Friday, May 12, 2017


Milosz's writing style is engaging, but his subject matter is frequently of little interest to me, so I don't have much to say about the book. To Begin Where I Am is a collection of essays which tend to focus on religion and poetry, two subjects that don't excite me much. While my sensibilities are similar to Milosz's, he seems too genteel and reticent at times, and I get the feeling that I am reading someone who lived centuries rather than decades ago. It also doesn't help that his frame of reference seems to be Poland, a country well beyond my personal experience. I had hoped that more of the book would be about his life in America, and though he does mention it, the context is usually professional and academic.

It is possible that Milosz adopted an attitude, which seems plausible given his background, in which he refrained from biting the hand that fed him. Certainly he was a survivor, and whether it was a deliberate strategy or not, stylistically he comes across as restrained and polite where others, myself included, would be blunter. Nevertheless, he does manage to say what he thinks is important, but perhaps a little less forcefully than I would prefer.

The essay that interested me the most, "Against Incomprehensible Poetry," was written while he was editing A Book of Luminous Things, my favorite book of poems, and concludes as follows:

Average people feel and think a great deal, but they cannot study philosophy, which would not offer them much comfort in any case. In truth, serious problems reach us by means of creative works, which on the surface appear to have only artistry as their aim, even though they are freighted with questions that everyone poses to himself. And it is here, perhaps, that in the wall surrounding poetry for the elect a gate opens up, leading to poetry for all. I will be satisfied if my attempt at defending poetry against narrowing and desiccation will be recognized as one of many attempts that can be made.

Passages like this mean a lot to me, because they express the importance of art beyond its role as a subject for study or as a source of entertainment or prestige. His conception of art remains obscure in American culture.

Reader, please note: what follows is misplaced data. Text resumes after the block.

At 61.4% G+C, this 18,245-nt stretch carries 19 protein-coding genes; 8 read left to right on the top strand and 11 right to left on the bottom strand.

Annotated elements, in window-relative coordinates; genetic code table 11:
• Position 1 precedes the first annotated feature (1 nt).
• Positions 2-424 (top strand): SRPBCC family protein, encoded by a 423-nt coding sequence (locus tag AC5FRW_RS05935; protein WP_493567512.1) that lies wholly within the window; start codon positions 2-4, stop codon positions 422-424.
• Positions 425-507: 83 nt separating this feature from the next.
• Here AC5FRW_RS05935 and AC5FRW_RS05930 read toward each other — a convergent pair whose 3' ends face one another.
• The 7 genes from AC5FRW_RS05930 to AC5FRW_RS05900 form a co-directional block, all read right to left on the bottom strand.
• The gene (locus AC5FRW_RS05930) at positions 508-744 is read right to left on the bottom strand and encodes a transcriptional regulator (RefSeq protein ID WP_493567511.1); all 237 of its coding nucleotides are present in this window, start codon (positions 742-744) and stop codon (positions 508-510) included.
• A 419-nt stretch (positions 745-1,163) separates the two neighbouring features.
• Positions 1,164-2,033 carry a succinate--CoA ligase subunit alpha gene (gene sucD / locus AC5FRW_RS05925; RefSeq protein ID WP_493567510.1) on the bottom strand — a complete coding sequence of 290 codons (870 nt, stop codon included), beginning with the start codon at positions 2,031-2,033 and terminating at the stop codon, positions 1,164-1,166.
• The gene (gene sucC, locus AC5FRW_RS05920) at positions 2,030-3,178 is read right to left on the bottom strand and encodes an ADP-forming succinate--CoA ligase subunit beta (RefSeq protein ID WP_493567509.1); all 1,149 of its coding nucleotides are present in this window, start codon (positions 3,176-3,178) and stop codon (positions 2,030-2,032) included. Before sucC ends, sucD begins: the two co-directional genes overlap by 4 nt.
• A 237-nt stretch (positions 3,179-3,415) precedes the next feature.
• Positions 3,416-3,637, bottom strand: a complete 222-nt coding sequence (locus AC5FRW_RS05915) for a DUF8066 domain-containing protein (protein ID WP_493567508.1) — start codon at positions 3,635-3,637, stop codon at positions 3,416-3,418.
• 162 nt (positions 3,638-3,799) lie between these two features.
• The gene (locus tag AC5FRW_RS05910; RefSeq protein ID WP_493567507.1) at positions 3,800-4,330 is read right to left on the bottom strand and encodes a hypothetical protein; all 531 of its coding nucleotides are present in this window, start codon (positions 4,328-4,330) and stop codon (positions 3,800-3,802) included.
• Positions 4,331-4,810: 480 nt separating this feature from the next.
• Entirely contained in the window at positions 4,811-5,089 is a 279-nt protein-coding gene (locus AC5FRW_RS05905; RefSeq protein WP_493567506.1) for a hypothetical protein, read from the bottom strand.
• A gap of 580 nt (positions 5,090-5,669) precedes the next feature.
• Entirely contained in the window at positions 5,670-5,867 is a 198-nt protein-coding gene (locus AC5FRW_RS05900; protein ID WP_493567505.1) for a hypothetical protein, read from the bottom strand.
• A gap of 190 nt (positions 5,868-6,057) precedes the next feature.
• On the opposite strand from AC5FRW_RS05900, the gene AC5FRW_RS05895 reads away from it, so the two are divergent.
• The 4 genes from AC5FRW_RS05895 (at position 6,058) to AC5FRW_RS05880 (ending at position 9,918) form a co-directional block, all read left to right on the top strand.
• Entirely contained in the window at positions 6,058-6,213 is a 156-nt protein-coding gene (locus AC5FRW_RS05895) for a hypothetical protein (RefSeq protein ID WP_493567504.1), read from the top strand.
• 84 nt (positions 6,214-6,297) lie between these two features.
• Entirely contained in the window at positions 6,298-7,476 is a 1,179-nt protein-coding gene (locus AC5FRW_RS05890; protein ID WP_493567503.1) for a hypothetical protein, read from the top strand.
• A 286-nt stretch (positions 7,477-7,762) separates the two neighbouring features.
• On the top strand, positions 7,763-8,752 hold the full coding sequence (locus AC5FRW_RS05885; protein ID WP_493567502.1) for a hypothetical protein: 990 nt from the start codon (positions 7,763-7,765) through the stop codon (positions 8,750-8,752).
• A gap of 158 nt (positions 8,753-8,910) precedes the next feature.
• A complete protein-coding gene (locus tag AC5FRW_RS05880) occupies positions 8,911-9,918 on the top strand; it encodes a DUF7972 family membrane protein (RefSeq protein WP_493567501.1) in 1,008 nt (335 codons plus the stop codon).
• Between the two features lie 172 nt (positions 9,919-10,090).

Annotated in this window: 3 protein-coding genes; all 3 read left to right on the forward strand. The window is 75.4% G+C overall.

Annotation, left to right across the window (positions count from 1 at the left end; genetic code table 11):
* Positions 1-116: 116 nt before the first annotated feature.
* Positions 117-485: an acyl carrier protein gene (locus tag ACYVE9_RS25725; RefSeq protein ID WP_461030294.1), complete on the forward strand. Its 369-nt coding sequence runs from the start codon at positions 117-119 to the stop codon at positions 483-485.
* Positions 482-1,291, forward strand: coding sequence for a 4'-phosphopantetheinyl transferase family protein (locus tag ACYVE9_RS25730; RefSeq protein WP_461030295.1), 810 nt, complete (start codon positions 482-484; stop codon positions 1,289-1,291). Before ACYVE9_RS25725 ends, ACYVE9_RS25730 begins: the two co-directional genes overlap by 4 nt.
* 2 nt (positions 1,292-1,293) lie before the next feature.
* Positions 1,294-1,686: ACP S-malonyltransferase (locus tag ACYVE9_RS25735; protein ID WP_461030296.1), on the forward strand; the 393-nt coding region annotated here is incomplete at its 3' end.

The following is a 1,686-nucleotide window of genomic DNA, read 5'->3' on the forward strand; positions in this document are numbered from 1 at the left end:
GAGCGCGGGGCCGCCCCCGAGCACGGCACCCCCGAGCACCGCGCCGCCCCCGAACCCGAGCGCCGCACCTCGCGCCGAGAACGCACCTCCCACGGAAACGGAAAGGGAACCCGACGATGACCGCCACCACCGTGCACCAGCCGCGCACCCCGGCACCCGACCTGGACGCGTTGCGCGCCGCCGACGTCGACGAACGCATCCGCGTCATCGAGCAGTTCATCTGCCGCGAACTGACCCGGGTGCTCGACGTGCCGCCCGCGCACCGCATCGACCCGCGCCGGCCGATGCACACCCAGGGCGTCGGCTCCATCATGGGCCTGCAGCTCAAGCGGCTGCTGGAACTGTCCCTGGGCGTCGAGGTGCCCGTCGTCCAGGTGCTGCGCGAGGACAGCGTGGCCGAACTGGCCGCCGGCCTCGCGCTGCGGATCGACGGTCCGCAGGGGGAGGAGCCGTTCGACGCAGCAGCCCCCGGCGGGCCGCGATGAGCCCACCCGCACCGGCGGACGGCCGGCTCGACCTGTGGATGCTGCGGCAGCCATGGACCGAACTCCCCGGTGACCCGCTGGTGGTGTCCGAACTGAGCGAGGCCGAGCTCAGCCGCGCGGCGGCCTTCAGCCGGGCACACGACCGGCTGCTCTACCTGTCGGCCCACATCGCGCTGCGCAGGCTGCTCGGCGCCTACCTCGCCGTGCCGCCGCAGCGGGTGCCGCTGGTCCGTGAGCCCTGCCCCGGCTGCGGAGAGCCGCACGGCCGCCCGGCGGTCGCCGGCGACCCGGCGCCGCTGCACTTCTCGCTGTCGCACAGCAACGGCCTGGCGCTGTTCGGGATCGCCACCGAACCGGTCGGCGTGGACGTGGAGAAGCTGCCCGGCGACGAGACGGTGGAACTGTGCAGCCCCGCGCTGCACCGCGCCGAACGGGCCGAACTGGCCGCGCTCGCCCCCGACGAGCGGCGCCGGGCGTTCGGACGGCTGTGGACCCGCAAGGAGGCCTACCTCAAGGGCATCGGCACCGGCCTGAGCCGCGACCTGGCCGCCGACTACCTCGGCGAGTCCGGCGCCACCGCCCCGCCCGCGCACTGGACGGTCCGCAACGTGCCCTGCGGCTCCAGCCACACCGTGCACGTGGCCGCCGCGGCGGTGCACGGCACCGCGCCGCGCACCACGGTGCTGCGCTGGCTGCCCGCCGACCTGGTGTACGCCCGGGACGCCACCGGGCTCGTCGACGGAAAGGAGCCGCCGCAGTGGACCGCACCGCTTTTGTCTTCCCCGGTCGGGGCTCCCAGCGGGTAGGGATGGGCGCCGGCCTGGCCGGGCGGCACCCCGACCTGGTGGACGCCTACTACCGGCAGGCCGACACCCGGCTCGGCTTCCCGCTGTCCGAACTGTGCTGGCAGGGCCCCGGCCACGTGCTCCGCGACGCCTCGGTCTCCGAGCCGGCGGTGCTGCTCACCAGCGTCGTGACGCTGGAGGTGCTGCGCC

Milosz also comments on a few poets with whom I'm familiar. He seems to like Robinson Jeffers, whom I also like, though he isn't a favorite. I concur with him that Robert Frost was not "the greatest American poet of the twentieth century." Frost, he says, is "cold." However, I did not feel that Milosz was nearly as expansive as he might have been as a cultural critic, and therefore found the book a little disappointing. In his life he had twice escaped repressive communist regimes, so perhaps it makes sense that by the time he arrived in the U.S. he was as a matter of course not about to rock the boat.

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The Trump presidency has been so much in the news recently that I should say something about that. One positive aspect of it has been the defeat of Marine Le Pen in France: French voters probably feared the prospect of a Trump-like president there. It remains to be seen whether Macron will be a competent leader. In the U.S., it looks as if Trump's administration may implode. The evidence increasingly points to Russian connections and attempted cover-ups. The most plausible explanation is that Trump's business empire depends on hidden Russian financial backing, and that, with or without Trump's direct knowledge, Russia planted several Russian sympathizers high up within his administration. While fellow Republicans have been trying to use Trump to advance their political agendas, his credibility will eventually become so damaged that they will no longer be able to support him without heavy political costs.

In my mind, the absurdity of this situation also applies to Russia. Putin has been playing a dated Cold War game because that is all he knows. The fact is that, since the eighteenth century, world power has been a function of economic dominance. Because Russia's economic prospects are marginal, Putin's disruptive KGB tactics in a sense make him seem as out of touch with reality as Trump. You can give Putin some credit for undermining the U.S. political system, but this will surely have no long-term effect on world history. If anything, the short-term result will be that American politicians in high office will be more closely scrutinized for foreign influences. The disastrous Trump administration may also set back the Republican Party several years, allowing the Democratic Party to make significant gains, which seems to be the opposite of Putin's intention. In any case, I am looking forward to the exit of Trump, whose skills seem limited to unscrupulous self-enrichment, reality TV performances and golf.

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